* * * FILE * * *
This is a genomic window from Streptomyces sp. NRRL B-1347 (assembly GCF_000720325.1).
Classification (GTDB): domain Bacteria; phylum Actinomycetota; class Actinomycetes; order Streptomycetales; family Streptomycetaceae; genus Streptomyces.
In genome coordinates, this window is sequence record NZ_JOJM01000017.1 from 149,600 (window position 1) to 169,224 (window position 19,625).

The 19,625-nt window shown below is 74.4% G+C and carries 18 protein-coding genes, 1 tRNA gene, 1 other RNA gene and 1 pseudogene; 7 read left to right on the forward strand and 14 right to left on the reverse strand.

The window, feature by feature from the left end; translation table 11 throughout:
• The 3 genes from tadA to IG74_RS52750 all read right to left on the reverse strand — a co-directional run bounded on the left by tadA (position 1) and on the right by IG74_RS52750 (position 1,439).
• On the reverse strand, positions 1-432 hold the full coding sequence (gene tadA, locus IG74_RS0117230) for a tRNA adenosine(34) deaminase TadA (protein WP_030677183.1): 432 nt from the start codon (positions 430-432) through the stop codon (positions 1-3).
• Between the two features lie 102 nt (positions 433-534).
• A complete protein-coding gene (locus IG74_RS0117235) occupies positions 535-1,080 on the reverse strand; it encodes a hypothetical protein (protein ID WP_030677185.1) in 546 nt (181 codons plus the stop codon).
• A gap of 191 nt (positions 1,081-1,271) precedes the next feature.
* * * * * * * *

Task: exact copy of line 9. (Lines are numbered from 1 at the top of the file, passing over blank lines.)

• A complete protein-coding gene (locus IG74_RS0117235) occupies positions 535-1,080 on the reverse strand; it encodes a hypothetical protein (protein ID WP_030677185.1) in 546 nt (181 codons plus the stop codon).